Carlson says that in retaliation for her complaints about Doocy and for her objections to Ailes’s harassment, Ailes sabotaged her career in numerous ways: underpaying her, giving her fewer important assignments, firing her from Fox & Friends, and ultimately firing her from Fox entirely in 2016.
Megyn Kelly, Fox News anchor
Kelly, host of The Kelly File on Fox News and one of the network’s biggest stars, told attorneys investigating Carlson’s claims that Ailes made unwanted sexual advances toward her about 10 years ago.
Kelly has also reportedly encouraged at least one colleague to testify against Ailes.
Kelly's allegations appear to have been the last straw that forced Ailes out: Rupert Murdoch and his sons James and Lachlan, the top three executives at 21st Century Fox, reportedly think Kelly is the future of the network and is too valuable to lose.
Laurie Luhn, former Fox News booker
In July, Luhn told Gabriel Sherman of New York magazine that Ailes "psychologically tortured" her for 20 years after she accepted his quid pro quo offer: career opportunities in exchange for sexual favors.
Luhn says that in 1990 Ailes, who was a media consultant at the time, hired her on retainer to do "research" — and to be available to meet Ailes when he was in Washington. Luhn said she would meet Ailes at hotels, where she had to dress up, dance, and kneel in front of him while he psychologically dominated her and had her perform oral sex on him. Luhn said Ailes also made her perform sadomasochistic sex on other women.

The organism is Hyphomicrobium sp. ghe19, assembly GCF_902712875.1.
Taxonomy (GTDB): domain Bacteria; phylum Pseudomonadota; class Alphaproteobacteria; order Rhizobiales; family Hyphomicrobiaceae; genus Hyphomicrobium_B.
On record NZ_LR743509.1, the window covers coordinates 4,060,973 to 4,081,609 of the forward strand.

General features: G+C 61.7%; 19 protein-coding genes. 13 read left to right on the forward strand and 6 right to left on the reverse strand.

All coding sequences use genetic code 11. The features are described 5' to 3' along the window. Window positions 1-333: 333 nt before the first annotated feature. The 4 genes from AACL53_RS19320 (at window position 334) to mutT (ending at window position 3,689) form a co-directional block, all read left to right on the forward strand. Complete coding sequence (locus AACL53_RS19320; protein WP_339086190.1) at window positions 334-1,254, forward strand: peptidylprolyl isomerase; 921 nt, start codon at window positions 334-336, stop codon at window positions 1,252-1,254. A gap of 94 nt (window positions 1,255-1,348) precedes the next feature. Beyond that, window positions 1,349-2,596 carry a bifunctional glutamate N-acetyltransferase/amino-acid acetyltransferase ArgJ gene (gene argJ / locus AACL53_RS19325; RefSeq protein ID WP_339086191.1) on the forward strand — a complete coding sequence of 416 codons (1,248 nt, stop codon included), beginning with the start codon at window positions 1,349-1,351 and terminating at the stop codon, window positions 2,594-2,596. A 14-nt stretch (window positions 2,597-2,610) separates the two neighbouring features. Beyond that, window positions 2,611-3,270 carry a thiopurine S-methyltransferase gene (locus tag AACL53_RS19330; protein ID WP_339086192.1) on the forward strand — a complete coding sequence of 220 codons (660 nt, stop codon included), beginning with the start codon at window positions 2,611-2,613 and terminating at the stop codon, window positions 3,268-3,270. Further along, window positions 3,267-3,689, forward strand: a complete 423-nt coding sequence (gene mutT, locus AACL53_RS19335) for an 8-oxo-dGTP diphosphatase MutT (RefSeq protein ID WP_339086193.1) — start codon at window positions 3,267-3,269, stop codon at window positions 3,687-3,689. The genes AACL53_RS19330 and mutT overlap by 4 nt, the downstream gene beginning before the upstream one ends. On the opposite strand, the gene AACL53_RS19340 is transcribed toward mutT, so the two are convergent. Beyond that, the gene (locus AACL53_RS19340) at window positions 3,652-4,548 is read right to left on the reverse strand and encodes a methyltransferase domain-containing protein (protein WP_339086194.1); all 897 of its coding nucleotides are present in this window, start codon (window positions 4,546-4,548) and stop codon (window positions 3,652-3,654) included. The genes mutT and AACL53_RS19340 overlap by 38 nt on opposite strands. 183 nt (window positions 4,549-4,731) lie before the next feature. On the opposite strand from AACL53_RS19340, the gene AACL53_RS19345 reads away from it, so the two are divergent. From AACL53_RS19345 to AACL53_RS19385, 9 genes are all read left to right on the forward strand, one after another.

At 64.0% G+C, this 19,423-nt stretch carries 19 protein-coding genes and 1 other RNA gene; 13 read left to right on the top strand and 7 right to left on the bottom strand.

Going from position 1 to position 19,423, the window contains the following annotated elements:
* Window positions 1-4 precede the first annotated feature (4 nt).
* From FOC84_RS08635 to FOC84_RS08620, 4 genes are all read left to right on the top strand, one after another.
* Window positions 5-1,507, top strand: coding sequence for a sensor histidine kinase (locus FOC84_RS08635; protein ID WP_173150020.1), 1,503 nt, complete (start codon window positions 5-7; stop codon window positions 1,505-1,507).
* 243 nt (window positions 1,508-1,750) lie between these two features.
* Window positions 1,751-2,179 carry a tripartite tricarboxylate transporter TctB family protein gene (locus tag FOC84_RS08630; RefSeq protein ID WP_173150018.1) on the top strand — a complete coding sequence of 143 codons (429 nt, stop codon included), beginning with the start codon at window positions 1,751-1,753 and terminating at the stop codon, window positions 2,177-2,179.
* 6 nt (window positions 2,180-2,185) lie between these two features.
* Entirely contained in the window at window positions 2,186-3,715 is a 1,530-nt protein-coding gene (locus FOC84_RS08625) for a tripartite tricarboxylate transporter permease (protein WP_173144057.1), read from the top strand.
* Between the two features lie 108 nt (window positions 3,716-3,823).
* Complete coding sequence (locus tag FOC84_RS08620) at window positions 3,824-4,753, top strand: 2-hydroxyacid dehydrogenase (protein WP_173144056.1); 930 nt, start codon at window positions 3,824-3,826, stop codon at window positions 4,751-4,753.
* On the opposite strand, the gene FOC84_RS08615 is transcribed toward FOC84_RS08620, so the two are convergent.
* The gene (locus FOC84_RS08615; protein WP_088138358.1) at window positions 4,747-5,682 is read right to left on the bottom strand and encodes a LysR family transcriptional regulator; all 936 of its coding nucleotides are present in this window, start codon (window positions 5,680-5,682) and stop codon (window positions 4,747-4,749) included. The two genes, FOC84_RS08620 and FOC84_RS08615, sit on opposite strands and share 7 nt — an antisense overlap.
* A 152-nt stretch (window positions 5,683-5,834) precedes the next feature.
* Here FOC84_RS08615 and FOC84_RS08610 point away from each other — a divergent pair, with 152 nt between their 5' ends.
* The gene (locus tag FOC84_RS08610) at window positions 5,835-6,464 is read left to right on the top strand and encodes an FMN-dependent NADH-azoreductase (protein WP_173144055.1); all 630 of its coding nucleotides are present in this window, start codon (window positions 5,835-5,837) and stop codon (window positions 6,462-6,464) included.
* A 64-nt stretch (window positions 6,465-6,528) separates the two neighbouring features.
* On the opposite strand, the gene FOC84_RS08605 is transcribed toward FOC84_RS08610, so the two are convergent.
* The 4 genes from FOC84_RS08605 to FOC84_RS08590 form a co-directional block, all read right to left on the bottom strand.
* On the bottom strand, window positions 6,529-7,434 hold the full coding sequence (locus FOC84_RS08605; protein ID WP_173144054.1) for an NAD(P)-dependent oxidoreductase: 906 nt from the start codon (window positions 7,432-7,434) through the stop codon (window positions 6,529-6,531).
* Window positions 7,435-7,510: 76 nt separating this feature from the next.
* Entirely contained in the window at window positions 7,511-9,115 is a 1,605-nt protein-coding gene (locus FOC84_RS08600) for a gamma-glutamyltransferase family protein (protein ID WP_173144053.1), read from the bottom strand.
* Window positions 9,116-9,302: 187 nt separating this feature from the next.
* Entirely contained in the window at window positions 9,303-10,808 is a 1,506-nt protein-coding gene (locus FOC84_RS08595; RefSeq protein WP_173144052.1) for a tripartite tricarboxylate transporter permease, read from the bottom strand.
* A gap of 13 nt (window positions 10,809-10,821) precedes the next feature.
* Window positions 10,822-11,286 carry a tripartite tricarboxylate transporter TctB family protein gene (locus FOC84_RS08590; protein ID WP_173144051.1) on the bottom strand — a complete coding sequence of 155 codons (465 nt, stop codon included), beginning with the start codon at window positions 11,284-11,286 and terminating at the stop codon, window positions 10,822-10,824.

In 1996, Ailes recruited Luhn to work on the launch of Fox News with him. By 2006, Luhn said, she had been promoted to director of bookings at Fox — where she said she was expected to hire attractive staffers and send them to Ailes, or "find me whores," as she said Ailes put it.
Luhn said the ordeal gave her a nervous breakdown and made her attempt suicide. Even today, she said, "sometimes the Stockholm syndrome with Roger slips back, and I am still a little girl trying to impress Daddy Roger."
Even though Luhn signed a $3.15 million settlement with Fox that included very strict nondisclosure clauses, she still talked to Sherman and let him publish her story because, as she put it: "The truth will set you free. Nothing else matters."
Andrea Tantaros, former Fox News host